Bronze Ink Well with Figurated Lid 

  • Atelier of Andrea Briosco called Riccio
  • Padua 1470–1532
  • Bronze Ink Well with Figurated Lid
  • 10 x 6 1/2 in.

Bronze Ink Well with Figurated Lid , Atelier of Andrea Briosco called Riccio

Best known as ‘riccio’ (crisp curls) as the Veneto argot for the Latin crispus, both reflecting his part-African ancestry, Riccio was highly regarded in Renaissance Padua as a Humanist scholar and inventive creator of large ceremonial bronzes. Equally and lastingly cherished were Riccio’s smaller functional bronze desk appurtenances for private offices and libraries.

Employing and often mingling natural and very unnatural figurative, vegetative and animal grotesques in forays of fanciful wit, this inkwell deftly combined utilitarian function and Humanist antique ornament in sphynx supports for the wide deep bowl with rinceau surrounds, while the gadrooned lid is topped by a figure of Mars as a handle. The female sphynx supports and the rinceau fragments on the lid hark back to late Hellenic and hence Roman decor already revived in full by Riccio’s day; the gadrooned bowl was an heir to antiquity as a basic utilitarian form from the Renaissance on. Riccio used these and related Greco-Roman motifs on both formal ecclesiastic works and informal desk pieces. In that way, the quite immense Pascal Candelabrum in the Santo in Padua is graced with a lateral sphynx as architectural ornament, showing a fluid interchange of pagan motifs from ecclesiastic to domestic service. Then too, a structurally similar Riccio inkwell in the Museo Correr in Venice shows only generic internal modifications of motif to the inkwell here. Instead of Mars, the Correr example shows a more benign amoretto and instead of sphynxes is supported by equally fictive unicorns. Even the ornament of bowl and lid retain the gadroon and rinceau patterns, but in inverted placement.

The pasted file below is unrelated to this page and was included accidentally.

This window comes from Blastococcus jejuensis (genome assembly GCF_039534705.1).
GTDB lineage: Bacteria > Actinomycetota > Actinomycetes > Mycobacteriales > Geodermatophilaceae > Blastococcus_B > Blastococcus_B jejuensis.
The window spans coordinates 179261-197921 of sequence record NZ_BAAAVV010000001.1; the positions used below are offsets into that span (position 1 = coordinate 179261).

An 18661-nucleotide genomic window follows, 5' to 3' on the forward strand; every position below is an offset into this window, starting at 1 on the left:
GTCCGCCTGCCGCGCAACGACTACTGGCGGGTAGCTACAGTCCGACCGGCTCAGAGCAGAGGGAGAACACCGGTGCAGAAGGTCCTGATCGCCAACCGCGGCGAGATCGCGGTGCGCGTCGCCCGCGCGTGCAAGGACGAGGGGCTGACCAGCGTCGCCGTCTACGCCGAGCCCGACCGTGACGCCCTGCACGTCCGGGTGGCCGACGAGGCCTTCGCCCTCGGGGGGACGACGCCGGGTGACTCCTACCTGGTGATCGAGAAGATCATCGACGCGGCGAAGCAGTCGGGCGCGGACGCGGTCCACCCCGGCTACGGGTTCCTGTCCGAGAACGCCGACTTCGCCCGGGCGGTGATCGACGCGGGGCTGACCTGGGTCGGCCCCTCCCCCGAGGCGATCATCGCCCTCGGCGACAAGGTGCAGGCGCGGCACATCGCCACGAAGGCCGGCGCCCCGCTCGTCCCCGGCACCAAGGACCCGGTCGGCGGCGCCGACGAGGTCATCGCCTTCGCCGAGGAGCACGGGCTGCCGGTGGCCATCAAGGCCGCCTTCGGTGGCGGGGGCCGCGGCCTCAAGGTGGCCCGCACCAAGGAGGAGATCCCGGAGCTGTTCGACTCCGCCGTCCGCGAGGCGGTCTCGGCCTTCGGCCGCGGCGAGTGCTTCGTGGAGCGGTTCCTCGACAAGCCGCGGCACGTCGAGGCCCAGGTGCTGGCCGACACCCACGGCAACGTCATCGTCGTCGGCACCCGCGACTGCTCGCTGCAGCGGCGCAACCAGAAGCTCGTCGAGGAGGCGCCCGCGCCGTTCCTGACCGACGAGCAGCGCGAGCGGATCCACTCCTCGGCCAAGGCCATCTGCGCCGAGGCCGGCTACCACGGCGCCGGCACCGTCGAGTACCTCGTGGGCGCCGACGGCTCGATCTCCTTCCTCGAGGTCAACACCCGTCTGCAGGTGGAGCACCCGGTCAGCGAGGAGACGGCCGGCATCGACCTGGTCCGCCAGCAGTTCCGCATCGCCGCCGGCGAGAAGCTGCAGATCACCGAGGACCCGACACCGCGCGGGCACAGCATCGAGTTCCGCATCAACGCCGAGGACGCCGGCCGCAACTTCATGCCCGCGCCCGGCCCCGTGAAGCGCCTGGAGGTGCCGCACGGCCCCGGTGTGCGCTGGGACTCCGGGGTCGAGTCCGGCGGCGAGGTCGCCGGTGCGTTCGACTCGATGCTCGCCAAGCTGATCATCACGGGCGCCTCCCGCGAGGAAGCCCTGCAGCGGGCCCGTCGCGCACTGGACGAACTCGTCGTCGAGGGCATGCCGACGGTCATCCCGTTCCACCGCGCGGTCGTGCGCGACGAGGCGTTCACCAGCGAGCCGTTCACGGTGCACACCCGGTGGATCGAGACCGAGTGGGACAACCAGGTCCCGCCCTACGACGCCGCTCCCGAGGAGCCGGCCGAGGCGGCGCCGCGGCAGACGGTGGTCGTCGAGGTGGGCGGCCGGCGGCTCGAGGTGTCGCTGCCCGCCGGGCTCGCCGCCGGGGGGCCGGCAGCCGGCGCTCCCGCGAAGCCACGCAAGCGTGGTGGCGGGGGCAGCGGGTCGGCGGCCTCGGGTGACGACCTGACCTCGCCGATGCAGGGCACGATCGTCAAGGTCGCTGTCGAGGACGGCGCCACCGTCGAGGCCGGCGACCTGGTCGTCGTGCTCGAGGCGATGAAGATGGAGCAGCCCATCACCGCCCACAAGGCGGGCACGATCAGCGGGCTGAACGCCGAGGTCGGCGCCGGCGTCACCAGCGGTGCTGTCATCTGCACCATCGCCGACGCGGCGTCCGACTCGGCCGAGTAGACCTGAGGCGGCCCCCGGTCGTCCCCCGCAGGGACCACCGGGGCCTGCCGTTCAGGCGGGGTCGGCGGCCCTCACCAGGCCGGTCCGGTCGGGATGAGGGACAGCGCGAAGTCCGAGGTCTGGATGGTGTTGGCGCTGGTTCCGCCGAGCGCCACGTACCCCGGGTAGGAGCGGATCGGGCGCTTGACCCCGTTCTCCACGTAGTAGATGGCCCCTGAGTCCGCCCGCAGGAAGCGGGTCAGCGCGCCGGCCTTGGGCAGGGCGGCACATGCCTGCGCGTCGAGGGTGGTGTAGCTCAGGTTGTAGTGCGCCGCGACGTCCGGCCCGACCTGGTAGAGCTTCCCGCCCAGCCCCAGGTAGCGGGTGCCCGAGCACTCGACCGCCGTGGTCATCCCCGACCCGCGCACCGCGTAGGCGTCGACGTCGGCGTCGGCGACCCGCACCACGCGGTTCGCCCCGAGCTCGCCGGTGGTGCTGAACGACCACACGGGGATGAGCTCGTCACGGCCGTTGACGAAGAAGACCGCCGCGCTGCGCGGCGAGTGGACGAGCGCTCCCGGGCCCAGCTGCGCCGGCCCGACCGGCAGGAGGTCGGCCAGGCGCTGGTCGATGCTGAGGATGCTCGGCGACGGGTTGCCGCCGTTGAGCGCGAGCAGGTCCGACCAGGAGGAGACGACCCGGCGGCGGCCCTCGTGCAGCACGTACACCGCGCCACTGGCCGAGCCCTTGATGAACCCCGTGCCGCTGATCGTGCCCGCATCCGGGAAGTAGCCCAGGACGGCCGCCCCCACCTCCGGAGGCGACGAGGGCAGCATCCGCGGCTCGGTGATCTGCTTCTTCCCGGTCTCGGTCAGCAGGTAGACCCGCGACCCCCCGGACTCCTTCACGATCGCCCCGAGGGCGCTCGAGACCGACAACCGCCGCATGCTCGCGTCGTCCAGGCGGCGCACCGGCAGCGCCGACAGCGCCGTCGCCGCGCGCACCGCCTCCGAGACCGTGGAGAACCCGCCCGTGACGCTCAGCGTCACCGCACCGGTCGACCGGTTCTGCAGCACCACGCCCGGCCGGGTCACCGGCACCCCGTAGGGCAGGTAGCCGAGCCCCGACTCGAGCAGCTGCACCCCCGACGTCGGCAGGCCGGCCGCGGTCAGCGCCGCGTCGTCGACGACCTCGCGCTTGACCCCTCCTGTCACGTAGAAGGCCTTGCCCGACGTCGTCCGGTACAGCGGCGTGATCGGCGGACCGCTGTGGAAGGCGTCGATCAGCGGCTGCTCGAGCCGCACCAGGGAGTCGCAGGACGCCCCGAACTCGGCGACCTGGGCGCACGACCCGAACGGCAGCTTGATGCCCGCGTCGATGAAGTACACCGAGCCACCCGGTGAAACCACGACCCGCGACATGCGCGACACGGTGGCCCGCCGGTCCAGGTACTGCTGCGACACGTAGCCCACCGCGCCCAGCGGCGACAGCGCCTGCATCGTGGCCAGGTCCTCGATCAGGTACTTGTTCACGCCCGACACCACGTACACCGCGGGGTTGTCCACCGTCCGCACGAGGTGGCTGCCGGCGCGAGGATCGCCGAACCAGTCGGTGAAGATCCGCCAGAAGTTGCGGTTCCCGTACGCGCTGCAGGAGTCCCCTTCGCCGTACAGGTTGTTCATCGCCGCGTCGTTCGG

Riccio inkwell in the Museo Correr in Venice

N.b.: As relatively less finely chased and polished than many of the bronzes produced throughout the sixteenth century in Mantua, Padua and Venice for a luxury market, this inkwell is typical of surface traces of creation and cast that were often favored in northern Italian court circles.

Until recently, the only comprehensive monograph on Riccio remained Leo Planiscig’s Andrea Riccio, Vienna, 1927, most useful for its hundreds of illustrations with largely doubtful attributions. More recently, both the range of Riccio’s life, work and patronage, have been summarized in the excellent monograph by Denise Allen, Peta Motture et al, Andrea Riccio: Renaissance Master of Bronze, New York 2009, prepared for the eponymous exhibition at the Frick in 2008-9. Quite valuably, it includes a chapter (pp.81-96) by Richard E. Stone on Riccio’s materials and techniques of modelling and casting, particularly in anticipation of subsequent editions of these utile works of art.